Courage and Communication on Canvas

My best friend for ten years, Souza continues to inspire me with the courage of his communications on canvas. The forty-year age difference dissolved when sharing our ideas, philosophies, experiences, witticisms. Perhaps Youth and Age are Mayic illusions; all the frantic calendar-chronologies imposed upon tightly-modulated lives are limitations, in the larger scheme.

Communication of the Truth and Courage are what ultimately matter... and too few people seem to have such abilities.

On 19th January 1993 I first had darshan of Souza when he opened an exhibition in Connaught Place, Delhi. I wanted a rare interview with the legend for the Times of India, but had been forewarned that Souza usually refused interviews, complaining that "all journalists ask dumb questions."

Evidently, I did not.

All meetings are Karmic. As a young art critic writing a weekly art column from my Nizamuddin studio, I had a clippings-file of favourite articles; on top was an article by Souza in The Statesman: "Search For An Infinite Universe". I am compelled to believe that this article acted like a talisman bringing me face-to-face with my artistic Guru.

Souza and I were separated by four decades. At 69, life had made him subtler. He no longer looked like the Angry Young Man of Indian artistic legend, that jet-setting artist of the Swinging Sixties, the gadfly leading a London-and-New York high-life whose exhibitions were visited by Yoko Ono and Dirk Bogarde, whose blazing canvasses hung in the world's finest galleries.

In January 1993, Souza was an other-wordly figure with eyes on another plane. I am told that I looked like a college student. Despite such differences, we were also on the same page.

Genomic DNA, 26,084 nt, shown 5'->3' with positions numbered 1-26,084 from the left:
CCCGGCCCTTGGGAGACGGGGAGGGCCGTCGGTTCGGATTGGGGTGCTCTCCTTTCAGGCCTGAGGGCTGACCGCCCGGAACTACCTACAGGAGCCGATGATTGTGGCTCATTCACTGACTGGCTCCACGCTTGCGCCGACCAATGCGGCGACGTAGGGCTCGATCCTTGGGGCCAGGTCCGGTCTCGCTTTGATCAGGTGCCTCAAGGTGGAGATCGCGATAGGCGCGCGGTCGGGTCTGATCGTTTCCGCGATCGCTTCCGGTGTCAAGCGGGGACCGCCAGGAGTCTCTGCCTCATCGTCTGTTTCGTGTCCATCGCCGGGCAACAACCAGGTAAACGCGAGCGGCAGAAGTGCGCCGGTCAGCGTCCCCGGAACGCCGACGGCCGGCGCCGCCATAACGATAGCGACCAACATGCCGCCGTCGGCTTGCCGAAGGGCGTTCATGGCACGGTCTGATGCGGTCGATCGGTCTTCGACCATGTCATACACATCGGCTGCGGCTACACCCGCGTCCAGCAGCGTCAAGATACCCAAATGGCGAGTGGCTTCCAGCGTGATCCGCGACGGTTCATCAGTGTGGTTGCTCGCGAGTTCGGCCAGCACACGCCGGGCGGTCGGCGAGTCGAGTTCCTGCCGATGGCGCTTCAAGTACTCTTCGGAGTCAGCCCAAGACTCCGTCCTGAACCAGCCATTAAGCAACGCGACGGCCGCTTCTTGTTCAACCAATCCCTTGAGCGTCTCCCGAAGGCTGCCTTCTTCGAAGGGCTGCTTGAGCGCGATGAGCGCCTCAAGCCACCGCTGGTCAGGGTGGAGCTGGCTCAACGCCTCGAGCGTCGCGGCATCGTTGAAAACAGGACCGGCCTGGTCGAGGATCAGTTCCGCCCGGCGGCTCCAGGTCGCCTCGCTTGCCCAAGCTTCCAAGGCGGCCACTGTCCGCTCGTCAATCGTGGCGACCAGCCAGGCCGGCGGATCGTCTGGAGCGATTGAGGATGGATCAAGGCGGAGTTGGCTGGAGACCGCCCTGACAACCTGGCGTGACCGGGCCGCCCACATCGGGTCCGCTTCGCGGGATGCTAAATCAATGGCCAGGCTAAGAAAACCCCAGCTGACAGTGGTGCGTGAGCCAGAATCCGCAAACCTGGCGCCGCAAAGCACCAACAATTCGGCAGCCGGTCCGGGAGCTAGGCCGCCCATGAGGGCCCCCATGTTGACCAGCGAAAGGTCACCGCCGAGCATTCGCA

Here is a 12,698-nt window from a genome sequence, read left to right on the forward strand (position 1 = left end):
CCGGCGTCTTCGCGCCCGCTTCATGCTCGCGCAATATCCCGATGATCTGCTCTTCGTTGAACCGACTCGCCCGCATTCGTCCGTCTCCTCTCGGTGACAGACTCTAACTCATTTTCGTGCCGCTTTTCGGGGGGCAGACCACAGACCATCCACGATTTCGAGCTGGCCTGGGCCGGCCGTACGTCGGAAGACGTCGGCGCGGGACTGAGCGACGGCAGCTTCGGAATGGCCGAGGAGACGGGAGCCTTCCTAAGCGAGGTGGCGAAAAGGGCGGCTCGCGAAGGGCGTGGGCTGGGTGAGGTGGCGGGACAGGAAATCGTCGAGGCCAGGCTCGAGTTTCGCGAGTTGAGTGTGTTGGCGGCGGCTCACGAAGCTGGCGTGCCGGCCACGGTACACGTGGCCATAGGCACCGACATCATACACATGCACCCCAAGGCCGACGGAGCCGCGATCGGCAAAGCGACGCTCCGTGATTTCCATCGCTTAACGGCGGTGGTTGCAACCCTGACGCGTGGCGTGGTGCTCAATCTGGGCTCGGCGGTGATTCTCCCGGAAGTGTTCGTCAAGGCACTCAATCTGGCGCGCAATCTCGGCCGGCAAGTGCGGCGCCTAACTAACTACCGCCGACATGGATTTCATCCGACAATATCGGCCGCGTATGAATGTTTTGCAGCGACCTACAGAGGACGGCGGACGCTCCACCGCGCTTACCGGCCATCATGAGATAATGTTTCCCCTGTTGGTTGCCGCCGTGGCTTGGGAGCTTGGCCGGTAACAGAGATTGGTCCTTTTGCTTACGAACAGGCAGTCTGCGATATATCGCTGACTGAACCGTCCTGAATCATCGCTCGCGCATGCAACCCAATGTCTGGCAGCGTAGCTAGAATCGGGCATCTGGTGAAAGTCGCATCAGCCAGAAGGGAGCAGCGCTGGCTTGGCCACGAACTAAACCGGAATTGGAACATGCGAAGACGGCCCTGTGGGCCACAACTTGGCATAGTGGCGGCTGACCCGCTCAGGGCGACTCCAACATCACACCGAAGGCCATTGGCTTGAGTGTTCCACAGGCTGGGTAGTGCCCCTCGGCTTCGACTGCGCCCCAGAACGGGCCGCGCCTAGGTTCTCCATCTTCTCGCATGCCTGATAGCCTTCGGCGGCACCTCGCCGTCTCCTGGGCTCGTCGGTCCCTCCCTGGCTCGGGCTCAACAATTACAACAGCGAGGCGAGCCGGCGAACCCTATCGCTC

The great artist came and sat beside me, and the dialogue Souza initiated with me that January evening did not pause for a single moment for the ten years that followed. When he left this planet on Maundy Thursday, the day before Good Friday in March 2002, I was curating Souza's final Mumbai show. I sat beside Souza in the ambulance to the ICU, assuring him that guardian-angels were present.

In January 1993, Souza gave me his own paints and brushes to paint-with after discovering my hidden paintings in Nizamuddin. He noticed that we had uncannily-similar drawing and writing-styles. We set incredibly-high standards for our craft, and were difficult to please. I now refer to my dramatic decade as Souza's Muse as my “accelerated Karma in fast-forward", and congratulate myself for retaining my own identity and culling the best of what this experience had to offer.

Souza, my Guru, said he found me wiser than most people his age. At a glittering London party thrown for Souza in 1997, a well-known British art-collector came up to Souza and asked: "Is this lovely young girl beside you your daughter?" – Souza smiled impishly and replied: "No, Srimati is my Mother!"

Souza's hundreds of delicate portraits of Srimati done in New York, Paris, London and India are testament to his affection. Souza's spirit was 'younger' than most of my jaded contemporaries. He followed his dreams more ardently. I later realised that Souza's vision and energy stemmed from his genuine experience of tragedy and struggle. He was self-made; he didn't suffer fools. Souza had seen poverty, death, loss and grief from his earliest years in Saligaon, where he was born on 12 April 1924. His father died at 24, before Souza's birth; Souza's elder sister Zamira died of childhood disease. His widowed, penniless mother Lily Maria Antunis raised Souza singlehanded, paying for his art-education at Bombay's JJ School of Art.

Souza had seen enough, and early enough, to be able to see through people: their poses, their pretences. I believe that Souza's humble beginnings made him spiritually brave. He often told me: "Srimati, I don't really belong to this planet!" For ten years, Souza carried me on a magic carpet of visionary ideas: far above the mundane.

In the Gita, Krishna gives Arjun a Vishwarup-Darshan: Arjun suddenly sees the never-ending cycle of birth, illusion, greed, pain, inspiration, duty, diligence, compassion, love and death – all churning together in a cosmic dance.

Souza's paintings convey a part of his vision to the world... but Souza conveyed this darshan directly to me.